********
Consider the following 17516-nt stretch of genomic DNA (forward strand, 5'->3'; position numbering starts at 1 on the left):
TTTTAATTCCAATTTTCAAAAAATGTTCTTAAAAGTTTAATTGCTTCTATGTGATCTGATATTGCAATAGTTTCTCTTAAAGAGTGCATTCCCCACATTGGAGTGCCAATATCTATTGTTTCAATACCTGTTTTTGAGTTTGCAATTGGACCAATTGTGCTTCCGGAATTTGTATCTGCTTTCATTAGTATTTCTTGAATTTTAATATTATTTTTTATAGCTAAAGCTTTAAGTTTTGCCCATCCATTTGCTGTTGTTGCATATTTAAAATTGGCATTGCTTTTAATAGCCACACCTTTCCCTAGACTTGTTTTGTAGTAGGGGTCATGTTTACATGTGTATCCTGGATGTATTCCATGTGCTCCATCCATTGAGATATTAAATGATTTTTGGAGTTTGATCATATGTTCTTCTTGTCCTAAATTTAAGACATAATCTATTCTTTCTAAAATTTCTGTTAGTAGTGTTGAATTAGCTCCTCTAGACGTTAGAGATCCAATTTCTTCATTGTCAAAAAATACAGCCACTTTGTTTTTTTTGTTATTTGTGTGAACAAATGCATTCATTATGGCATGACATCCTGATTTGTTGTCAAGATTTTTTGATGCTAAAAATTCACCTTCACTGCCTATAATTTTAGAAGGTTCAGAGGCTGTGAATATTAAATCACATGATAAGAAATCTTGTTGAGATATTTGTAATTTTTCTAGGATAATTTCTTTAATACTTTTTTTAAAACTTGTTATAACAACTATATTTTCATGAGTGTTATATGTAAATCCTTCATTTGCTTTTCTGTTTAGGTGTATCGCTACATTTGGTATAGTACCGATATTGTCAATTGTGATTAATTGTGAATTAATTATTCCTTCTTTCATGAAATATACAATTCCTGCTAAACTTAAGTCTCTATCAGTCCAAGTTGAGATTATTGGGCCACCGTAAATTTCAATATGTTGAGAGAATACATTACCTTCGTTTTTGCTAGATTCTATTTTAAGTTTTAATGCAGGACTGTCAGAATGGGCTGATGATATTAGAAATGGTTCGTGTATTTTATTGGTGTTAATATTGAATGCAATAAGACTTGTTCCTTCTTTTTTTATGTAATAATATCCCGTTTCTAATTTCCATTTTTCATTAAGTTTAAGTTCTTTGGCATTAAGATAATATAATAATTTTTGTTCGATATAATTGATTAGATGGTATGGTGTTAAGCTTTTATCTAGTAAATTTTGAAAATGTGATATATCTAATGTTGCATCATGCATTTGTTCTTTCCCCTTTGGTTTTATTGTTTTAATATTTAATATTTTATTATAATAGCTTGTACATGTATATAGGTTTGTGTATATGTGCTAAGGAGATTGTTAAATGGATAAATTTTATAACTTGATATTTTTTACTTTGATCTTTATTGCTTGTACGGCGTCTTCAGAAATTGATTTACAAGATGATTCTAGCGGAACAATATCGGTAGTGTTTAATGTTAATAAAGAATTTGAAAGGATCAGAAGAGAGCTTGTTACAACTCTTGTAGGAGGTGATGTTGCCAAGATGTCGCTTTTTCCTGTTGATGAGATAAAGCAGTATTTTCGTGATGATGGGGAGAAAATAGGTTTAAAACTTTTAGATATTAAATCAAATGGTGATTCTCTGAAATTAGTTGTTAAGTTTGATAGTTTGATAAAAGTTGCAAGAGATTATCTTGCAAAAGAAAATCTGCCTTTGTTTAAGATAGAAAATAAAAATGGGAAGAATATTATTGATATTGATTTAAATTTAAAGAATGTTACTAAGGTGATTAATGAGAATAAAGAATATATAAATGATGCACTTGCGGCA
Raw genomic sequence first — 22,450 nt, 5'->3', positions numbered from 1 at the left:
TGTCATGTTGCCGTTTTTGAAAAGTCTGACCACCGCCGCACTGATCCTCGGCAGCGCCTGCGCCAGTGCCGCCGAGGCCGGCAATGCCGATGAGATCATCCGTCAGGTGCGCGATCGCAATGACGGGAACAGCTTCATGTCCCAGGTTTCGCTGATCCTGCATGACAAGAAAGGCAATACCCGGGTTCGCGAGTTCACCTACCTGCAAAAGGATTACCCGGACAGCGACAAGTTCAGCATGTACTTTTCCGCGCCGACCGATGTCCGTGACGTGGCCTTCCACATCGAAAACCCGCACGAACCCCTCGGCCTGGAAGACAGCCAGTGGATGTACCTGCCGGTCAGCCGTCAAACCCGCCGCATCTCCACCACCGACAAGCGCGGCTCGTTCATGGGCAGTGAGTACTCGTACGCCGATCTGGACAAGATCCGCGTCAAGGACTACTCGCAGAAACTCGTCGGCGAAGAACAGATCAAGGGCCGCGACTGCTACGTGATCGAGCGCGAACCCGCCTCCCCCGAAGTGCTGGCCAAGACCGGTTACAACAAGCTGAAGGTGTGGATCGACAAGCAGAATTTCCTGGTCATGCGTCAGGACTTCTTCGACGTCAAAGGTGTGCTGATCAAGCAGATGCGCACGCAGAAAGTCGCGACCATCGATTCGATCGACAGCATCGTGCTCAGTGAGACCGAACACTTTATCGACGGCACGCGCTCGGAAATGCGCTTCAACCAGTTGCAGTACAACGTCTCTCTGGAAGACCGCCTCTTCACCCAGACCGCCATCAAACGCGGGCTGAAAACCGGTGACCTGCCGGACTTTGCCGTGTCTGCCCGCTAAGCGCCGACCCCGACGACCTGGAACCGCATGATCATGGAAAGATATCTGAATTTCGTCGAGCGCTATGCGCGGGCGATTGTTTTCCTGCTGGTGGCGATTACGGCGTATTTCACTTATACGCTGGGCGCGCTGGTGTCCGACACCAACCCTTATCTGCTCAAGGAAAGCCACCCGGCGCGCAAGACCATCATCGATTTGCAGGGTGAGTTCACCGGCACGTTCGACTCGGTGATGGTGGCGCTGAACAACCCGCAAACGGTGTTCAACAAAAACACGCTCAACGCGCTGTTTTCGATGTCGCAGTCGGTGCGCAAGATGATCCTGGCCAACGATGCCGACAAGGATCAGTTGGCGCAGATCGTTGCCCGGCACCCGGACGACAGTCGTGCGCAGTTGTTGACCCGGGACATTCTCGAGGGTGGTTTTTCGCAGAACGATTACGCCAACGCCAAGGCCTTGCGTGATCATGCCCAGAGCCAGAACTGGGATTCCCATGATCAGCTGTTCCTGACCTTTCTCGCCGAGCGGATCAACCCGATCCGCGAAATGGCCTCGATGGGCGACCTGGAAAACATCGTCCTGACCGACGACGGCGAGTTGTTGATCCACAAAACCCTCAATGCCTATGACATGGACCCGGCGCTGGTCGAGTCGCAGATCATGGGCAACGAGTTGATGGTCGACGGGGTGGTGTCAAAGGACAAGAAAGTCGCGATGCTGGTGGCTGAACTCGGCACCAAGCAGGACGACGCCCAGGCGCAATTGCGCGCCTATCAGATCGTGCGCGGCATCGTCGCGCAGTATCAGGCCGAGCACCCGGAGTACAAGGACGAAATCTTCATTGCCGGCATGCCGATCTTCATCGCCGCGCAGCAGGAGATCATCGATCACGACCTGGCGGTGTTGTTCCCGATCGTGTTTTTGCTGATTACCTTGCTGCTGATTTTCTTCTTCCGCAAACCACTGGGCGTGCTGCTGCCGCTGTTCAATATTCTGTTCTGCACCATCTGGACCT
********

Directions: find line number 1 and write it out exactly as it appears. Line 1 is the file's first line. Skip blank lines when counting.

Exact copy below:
Consider the following 17516-nt stretch of genomic DNA (forward strand, 5'->3'; position numbering starts at 1 on the left):